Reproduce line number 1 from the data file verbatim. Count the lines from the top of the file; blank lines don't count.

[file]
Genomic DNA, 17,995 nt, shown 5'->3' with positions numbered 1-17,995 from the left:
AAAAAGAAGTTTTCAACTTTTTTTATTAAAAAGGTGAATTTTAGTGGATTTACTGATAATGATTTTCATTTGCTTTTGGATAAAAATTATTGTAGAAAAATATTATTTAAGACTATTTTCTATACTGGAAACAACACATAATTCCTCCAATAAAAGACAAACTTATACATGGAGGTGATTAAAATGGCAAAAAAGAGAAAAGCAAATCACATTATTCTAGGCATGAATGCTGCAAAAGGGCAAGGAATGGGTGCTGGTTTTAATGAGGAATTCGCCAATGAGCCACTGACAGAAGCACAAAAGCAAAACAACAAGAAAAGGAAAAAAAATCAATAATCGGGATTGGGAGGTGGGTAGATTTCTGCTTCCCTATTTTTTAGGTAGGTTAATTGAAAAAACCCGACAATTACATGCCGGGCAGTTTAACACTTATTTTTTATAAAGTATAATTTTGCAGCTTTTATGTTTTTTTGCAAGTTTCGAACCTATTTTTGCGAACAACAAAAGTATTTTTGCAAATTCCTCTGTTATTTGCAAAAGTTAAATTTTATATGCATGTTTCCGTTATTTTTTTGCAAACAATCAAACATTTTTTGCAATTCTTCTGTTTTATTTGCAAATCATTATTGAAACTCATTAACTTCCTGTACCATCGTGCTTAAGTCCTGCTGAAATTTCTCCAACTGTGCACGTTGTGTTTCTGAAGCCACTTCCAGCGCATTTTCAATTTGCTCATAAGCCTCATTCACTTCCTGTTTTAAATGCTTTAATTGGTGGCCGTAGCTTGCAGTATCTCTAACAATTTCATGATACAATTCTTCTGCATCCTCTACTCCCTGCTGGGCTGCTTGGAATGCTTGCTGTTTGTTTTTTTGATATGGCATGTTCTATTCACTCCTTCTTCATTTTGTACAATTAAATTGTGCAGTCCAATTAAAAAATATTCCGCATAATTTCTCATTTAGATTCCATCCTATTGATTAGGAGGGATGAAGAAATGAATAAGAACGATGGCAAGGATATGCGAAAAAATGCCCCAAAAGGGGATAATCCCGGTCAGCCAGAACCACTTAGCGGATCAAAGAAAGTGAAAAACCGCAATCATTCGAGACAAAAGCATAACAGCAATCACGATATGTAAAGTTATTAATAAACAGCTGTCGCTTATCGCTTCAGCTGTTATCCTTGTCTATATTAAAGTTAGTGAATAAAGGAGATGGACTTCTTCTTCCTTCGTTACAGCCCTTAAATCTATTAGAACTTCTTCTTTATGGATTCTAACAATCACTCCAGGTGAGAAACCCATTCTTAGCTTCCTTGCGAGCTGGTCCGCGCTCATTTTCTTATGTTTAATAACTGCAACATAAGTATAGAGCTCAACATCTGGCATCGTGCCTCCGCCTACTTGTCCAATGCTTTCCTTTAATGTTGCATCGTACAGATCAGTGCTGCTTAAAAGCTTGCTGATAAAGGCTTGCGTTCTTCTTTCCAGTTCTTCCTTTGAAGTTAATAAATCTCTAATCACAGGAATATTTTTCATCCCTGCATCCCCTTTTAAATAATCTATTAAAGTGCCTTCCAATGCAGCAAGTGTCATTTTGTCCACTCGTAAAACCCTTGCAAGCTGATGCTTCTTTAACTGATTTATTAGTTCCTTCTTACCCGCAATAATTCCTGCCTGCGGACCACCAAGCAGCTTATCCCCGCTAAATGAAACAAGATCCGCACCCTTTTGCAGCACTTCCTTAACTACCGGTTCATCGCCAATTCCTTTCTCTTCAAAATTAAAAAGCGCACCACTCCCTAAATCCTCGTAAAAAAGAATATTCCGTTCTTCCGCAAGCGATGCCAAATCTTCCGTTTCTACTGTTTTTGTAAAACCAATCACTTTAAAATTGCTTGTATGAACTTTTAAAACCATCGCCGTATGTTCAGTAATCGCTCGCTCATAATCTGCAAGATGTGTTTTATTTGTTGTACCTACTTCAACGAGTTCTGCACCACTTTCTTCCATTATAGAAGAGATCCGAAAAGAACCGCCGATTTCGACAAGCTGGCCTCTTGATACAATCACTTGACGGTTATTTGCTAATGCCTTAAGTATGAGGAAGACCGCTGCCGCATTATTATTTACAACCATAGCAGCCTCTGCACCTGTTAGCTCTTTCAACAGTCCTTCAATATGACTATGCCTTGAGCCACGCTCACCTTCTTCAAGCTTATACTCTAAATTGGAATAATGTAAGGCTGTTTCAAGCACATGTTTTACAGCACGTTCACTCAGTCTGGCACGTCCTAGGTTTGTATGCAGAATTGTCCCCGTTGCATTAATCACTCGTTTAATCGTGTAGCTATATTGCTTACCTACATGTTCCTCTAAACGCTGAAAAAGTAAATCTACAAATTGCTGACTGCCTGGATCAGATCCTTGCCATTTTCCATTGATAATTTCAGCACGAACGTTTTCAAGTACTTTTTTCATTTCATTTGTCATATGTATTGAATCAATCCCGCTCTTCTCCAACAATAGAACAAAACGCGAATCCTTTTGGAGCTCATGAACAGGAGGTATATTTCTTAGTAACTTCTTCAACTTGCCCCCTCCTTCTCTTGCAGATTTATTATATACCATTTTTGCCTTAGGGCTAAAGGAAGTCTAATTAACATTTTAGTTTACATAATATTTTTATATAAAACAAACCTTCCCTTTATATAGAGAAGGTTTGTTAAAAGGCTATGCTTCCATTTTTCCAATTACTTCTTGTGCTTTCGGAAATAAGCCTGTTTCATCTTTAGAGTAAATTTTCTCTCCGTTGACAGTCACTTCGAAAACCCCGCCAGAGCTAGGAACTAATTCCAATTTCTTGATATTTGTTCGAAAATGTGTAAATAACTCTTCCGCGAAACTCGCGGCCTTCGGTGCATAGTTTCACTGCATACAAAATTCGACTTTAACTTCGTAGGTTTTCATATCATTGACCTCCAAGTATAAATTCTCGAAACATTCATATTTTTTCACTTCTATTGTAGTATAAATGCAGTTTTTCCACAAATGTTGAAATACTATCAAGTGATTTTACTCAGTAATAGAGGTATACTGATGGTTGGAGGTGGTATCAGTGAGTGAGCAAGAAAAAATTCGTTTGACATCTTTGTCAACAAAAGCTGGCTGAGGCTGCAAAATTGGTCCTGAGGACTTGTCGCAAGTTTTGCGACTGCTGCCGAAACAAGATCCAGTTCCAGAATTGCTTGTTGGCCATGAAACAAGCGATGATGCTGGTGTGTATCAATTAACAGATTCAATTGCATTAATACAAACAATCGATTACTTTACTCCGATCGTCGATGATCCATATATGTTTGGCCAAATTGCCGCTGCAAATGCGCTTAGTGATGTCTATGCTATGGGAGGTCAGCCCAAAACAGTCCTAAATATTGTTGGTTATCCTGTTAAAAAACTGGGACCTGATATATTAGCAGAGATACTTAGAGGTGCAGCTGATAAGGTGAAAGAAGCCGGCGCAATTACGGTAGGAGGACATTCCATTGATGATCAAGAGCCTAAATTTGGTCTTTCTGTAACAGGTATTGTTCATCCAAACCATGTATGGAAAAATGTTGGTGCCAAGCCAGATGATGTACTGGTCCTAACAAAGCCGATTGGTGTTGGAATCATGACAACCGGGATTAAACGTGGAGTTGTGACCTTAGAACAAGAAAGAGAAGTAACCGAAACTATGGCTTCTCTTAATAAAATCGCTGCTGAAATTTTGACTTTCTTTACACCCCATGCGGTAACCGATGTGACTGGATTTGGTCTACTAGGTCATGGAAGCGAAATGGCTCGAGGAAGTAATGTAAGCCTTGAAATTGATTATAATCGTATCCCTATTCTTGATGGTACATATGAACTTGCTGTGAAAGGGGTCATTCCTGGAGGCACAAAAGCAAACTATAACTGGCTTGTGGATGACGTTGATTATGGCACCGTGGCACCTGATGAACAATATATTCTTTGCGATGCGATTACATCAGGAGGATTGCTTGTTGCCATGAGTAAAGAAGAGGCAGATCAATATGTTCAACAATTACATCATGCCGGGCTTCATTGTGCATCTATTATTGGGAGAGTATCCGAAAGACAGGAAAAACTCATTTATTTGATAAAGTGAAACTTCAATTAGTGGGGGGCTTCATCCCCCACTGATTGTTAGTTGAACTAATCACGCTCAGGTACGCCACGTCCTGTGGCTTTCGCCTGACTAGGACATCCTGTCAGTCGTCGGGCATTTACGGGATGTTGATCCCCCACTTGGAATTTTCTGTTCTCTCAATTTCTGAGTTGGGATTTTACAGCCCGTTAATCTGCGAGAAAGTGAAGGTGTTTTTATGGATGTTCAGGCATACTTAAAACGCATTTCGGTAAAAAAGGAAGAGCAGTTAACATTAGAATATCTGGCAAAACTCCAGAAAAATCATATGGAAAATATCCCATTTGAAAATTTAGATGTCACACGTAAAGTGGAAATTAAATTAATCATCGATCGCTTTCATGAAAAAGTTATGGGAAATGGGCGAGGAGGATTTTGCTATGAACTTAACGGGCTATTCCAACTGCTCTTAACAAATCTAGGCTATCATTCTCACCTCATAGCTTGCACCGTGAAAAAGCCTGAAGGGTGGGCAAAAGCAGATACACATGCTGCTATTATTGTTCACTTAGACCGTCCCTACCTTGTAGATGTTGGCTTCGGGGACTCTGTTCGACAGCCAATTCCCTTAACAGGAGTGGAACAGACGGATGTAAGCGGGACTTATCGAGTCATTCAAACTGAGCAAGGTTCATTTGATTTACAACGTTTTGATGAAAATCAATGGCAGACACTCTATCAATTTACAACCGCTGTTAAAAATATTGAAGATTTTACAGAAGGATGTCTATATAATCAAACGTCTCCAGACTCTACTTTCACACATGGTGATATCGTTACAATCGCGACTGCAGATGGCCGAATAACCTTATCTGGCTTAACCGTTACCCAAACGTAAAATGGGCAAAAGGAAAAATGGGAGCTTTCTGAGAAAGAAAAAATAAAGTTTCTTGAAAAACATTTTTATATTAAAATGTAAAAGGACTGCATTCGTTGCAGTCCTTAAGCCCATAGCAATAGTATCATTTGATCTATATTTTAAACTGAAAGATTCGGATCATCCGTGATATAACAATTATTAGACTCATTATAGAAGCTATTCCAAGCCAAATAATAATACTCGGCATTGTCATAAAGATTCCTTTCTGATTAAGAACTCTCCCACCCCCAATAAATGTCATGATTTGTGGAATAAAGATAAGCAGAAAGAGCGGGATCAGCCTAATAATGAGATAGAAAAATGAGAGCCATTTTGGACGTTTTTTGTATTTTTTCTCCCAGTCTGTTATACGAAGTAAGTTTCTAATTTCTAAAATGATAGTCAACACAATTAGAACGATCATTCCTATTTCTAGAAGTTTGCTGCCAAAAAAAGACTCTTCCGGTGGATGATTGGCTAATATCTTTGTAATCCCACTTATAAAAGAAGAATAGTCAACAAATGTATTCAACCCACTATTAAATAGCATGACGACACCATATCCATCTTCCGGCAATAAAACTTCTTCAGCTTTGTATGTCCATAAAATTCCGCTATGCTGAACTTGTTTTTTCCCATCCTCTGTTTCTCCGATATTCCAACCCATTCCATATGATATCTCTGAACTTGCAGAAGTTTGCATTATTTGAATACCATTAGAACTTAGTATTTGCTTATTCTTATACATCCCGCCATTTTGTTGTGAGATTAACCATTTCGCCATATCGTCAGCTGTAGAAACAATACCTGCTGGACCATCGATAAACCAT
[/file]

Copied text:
Genomic DNA, 17,995 nt, shown 5'->3' with positions numbered 1-17,995 from the left: